Norton Motorcycle Co. Ltd (“the opponent”) acquired the assets (including trademarks) and goodwill of its predecessor in title in April 2020 from its directors. The company under administration had traded in motorcycles for the past 100 years under the name “NORTON” in various guises. The opponent opposed the application for registration “NORTON MOTORCYCLE RACING”, filed in July 2020 by Norton Motorcycle Racing Limited (hereinafter the “applicant”), relying on two earlier word marks NORTON and a third mark (of series) NORTON/NORTON (stylized), all registered for goods of Class 12.
The opposition was based on sections 5(2)(b), 5(3), 5(4)(a) and 3(6) of the Trade Marks Act 1994 (the “Act”).
Article 5(2)(b) – likelihood of confusion
The opposition succeeded on the ground based on Article 5(2)(b), concluding that there was a likelihood of direct confusion on the basis of the similarity of the marks and the identity of the goods in question. The Hearing Officer declined to find enhanced distinctiveness for the opponent’s earlier marks, stating that the opponent had not provided details of recent UK sales, advertising expenditure or share of market in the United Kingdom for goods bearing the registered trade marks. This was the case notwithstanding the provision of a witness statement setting out a very detailed history of the use of the earlier marks (including extensive media coverage referring to the marks) since 1898.
Article 5(3) – reputation
The opposition failed on the ground of Article 5(3) based on the absence of evidence of market shares, sales figures and investments in the advertising and promotion of goods bearing the earlier marks submitted in support of the opposition. Although intermittent use of the marks over a long period of time was accepted (which was, for example, sufficient to support a finding of goodwill, as discussed in more detail below), it was not sufficient to support a finding of renown in the UK.
Paragraph 5(4)(a) – misleading imitation
Despite deficiencies in the evidence, the Hearing Officer was able to establish the value of UK sales from 2013 to 2018 (based on the percentage of international sales reported in an article around the relevant time and overall sales figures provided by the opponent). This found that there was a small but protectable residual goodwill on the date of the application in July 2020. The Hearing Officer found that a significant number of members of the relevant public would mistakenly buy the products of the applicant thinking they were the opponent’s products. . Accordingly, he found that the damage resulting from the diversion of sales was “easily foreseeable”. The ground of opposition based on Article 5(4)(a) was therefore upheld.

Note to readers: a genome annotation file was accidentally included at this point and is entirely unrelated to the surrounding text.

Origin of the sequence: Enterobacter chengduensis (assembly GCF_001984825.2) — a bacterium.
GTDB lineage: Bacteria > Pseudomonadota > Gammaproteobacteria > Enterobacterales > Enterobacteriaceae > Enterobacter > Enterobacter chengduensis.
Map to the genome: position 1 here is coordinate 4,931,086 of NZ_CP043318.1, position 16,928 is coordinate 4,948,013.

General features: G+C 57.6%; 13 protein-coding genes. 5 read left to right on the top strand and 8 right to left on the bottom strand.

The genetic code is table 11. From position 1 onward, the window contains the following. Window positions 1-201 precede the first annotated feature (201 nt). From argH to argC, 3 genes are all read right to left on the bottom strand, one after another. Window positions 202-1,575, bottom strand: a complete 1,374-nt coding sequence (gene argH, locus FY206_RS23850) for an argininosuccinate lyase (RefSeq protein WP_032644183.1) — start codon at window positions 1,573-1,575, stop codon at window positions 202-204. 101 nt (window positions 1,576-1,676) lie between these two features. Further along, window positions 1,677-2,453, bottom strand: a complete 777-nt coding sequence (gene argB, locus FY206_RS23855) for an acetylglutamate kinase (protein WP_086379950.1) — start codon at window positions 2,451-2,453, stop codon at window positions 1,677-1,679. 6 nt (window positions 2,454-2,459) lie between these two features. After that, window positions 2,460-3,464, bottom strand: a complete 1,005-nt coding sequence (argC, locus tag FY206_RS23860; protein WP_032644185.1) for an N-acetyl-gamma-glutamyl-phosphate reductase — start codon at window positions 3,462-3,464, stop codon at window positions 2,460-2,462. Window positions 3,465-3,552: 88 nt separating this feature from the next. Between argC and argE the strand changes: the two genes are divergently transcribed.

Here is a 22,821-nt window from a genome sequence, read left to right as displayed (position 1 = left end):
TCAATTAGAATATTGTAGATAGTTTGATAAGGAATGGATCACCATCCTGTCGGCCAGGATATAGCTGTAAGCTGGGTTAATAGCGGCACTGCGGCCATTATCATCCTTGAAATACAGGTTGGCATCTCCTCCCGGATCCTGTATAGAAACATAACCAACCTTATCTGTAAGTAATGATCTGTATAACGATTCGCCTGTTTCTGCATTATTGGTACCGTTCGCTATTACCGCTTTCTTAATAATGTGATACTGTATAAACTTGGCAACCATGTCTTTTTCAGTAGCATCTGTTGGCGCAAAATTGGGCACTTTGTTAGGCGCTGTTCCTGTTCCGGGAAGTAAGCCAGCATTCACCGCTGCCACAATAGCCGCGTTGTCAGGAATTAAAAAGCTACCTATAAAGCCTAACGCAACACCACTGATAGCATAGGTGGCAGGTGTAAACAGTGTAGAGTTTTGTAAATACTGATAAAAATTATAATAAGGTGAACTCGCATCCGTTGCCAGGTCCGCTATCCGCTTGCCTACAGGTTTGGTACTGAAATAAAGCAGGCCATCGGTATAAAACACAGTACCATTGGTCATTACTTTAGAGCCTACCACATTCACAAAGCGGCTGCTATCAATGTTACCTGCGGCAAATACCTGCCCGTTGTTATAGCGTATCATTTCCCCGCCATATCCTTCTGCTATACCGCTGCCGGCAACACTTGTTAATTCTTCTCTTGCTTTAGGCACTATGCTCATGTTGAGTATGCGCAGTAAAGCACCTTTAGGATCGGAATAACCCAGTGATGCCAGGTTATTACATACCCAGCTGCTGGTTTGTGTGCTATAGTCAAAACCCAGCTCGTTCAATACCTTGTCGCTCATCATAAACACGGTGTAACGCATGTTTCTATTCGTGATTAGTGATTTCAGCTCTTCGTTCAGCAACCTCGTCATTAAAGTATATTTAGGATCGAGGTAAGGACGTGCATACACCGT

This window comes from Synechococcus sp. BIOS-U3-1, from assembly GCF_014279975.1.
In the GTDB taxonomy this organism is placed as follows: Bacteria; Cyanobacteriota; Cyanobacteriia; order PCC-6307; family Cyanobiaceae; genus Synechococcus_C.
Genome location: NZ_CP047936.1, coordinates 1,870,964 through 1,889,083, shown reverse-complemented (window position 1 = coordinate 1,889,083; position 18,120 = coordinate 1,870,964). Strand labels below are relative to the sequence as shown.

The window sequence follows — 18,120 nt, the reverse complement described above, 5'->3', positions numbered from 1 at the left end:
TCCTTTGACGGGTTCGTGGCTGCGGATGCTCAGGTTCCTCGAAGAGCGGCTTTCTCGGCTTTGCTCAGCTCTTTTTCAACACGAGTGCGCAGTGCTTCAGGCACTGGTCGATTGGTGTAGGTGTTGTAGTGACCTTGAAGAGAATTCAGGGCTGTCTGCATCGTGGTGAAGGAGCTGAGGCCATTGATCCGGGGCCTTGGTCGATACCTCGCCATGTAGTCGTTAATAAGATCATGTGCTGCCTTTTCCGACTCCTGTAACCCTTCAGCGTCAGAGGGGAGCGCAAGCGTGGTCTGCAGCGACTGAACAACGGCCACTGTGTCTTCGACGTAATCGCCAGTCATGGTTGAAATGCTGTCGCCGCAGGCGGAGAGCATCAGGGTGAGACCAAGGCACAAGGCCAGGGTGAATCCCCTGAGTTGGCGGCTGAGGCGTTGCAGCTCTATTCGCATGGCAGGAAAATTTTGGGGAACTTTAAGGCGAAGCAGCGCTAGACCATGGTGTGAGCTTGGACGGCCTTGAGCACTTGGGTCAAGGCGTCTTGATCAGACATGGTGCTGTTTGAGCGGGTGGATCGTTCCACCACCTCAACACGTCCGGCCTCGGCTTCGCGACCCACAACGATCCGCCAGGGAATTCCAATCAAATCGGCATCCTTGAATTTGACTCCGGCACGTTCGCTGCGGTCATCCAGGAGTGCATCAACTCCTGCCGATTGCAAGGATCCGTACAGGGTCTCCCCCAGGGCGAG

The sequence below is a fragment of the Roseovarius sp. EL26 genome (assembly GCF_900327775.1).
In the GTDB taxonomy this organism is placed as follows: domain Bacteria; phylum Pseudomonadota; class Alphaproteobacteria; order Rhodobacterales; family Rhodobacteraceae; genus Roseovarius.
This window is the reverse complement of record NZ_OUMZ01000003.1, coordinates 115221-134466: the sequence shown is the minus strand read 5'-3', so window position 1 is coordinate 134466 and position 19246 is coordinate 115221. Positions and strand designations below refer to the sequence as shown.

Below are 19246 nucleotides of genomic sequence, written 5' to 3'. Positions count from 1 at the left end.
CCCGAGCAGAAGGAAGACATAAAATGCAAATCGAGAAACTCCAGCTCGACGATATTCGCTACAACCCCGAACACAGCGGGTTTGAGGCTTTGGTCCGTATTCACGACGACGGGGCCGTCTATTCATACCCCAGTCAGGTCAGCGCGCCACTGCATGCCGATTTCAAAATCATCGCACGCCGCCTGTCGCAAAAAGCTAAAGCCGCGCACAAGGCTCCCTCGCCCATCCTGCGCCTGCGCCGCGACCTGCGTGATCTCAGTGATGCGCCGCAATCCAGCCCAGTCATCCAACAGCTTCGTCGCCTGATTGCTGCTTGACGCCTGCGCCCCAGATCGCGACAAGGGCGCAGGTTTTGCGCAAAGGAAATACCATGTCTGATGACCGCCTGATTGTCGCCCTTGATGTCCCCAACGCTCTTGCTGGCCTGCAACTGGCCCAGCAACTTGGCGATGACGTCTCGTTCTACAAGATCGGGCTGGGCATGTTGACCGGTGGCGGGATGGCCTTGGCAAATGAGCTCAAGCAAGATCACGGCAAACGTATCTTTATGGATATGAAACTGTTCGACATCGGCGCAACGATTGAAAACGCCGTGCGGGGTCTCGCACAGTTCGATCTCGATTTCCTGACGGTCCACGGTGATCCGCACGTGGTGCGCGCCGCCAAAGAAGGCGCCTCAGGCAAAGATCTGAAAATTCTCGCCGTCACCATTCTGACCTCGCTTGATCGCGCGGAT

Section 3(6) – bad faith
Alternatively, the opponent argued that the applicant filed the application in bad faith. Whether the claimant acted in bad faith must be assessed globally, taking into account all factors relevant to the case at hand (Sky Limited & Ors v Skykick, UK Ltd & Ors,  EWCA Civil 1121). The intention of the applicant on the date of filing of the application must be taken into account. In this case, the opponent’s predecessor in title had entered the administration at the beginning of 2020, a fact widely reported in the British press. Shortly thereafter, in early February 2020, Plaintiff’s Sole Director incorporated Plaintiff and four other companies whose names all included “Norton”. “Cease and desist” letters were then sent to Plaintiff’s director, and then again after the Opponent acquired the Opponent’s business and goodwill in April 2020. Plaintiff then registered several domain names incorporating the word NORTON (in July 2020). In view of the facts, the Hearing Officer considered that the applicant was very likely to have been aware, at the date of filing of the application, of the opponent’s business and of the related rights in the mark NORTON. Therefore, the Hearing Officer considered that the purpose of the request was likely to be to prevent the opponent/any future acquirer of the business from competing with the applicant’s own company in the same field and/or from benefiting from a association with the business of the original historic company. All of this created a rebuttable presumption of bad faith on the part of the plaintiff on the date of the filing of the opposing claim.
It should be noted that the plaintiff did not file any evidence, but the counter statement filed asserted that the opponent had no trademark or goodwill related to the motorcycle racing business. The Hearing Officer rejected this request, the opposing mark having been filed for “motorcycles”. The applicant has not explained the reasons for filing the mark and therefore rebuts the presumption of bad faith. The opposition has therefore also succeeded in this field.
This decision is a useful reminder to rightholders that, in order to establish the recognition and reputation of a mark, tangible evidence of use must be produced. A factual history of use, no matter how extensive and publicized, is no substitute for such evidence.
With respect to bad faith, the applicant’s questionable behavior established a presumption of bad faith which she was unable (or failed) to rebut. Nevertheless, the Hearing Officer dismissed the Opponent’s request for “out of schedule” costs, stating that it could not be established that the Applicant’s conduct was intended to increase the Opponent’s costs for the purpose of enhanced recovery of costs.
This article first appeared on WTR Weekly, part of World Trade Mark Review, in January 2022.